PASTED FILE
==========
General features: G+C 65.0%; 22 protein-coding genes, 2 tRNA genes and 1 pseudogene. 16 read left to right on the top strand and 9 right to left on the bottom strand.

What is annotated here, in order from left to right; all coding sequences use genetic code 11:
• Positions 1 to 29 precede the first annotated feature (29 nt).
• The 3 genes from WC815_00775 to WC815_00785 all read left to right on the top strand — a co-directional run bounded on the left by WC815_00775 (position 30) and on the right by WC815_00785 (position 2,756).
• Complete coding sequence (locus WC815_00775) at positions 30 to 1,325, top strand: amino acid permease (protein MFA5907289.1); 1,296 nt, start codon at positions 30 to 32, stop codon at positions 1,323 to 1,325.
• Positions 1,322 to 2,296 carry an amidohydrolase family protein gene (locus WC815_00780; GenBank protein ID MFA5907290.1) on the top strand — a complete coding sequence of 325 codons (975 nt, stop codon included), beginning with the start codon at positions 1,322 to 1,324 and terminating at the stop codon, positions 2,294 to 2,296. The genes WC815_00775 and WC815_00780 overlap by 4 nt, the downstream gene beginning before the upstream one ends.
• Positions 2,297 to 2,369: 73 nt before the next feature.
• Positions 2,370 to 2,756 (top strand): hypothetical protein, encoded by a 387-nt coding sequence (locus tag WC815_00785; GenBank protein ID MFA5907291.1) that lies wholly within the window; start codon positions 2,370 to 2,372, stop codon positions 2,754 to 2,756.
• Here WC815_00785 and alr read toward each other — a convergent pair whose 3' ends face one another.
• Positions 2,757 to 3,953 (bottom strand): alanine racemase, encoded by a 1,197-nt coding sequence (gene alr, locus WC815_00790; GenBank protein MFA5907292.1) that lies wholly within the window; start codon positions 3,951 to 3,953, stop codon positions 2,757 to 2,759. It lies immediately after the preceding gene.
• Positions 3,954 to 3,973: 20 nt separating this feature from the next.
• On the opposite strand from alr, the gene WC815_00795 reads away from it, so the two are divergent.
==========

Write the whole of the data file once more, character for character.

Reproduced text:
General features: G+C 65.0%; 22 protein-coding genes, 2 tRNA genes and 1 pseudogene. 16 read left to right on the top strand and 9 right to left on the bottom strand.

What is annotated here, in order from left to right; all coding sequences use genetic code 11:
• Positions 1 to 29 precede the first annotated feature (29 nt).
• The 3 genes from WC815_00775 to WC815_00785 all read left to right on the top strand — a co-directional run bounded on the left by WC815_00775 (position 30) and on the right by WC815_00785 (position 2,756).
• Complete coding sequence (locus WC815_00775) at positions 30 to 1,325, top strand: amino acid permease (protein MFA5907289.1); 1,296 nt, start codon at positions 30 to 32, stop codon at positions 1,323 to 1,325.
• Positions 1,322 to 2,296 carry an amidohydrolase family protein gene (locus WC815_00780; GenBank protein ID MFA5907290.1) on the top strand — a complete coding sequence of 325 codons (975 nt, stop codon included), beginning with the start codon at positions 1,322 to 1,324 and terminating at the stop codon, positions 2,294 to 2,296. The genes WC815_00775 and WC815_00780 overlap by 4 nt, the downstream gene beginning before the upstream one ends.
• Positions 2,297 to 2,369: 73 nt before the next feature.
• Positions 2,370 to 2,756 (top strand): hypothetical protein, encoded by a 387-nt coding sequence (locus tag WC815_00785; GenBank protein ID MFA5907291.1) that lies wholly within the window; start codon positions 2,370 to 2,372, stop codon positions 2,754 to 2,756.
• Here WC815_00785 and alr read toward each other — a convergent pair whose 3' ends face one another.
• Positions 2,757 to 3,953 (bottom strand): alanine racemase, encoded by a 1,197-nt coding sequence (gene alr, locus WC815_00790; GenBank protein MFA5907292.1) that lies wholly within the window; start codon positions 3,951 to 3,953, stop codon positions 2,757 to 2,759. It lies immediately after the preceding gene.
• Positions 3,954 to 3,973: 20 nt separating this feature from the next.
• On the opposite strand from alr, the gene WC815_00795 reads away from it, so the two are divergent.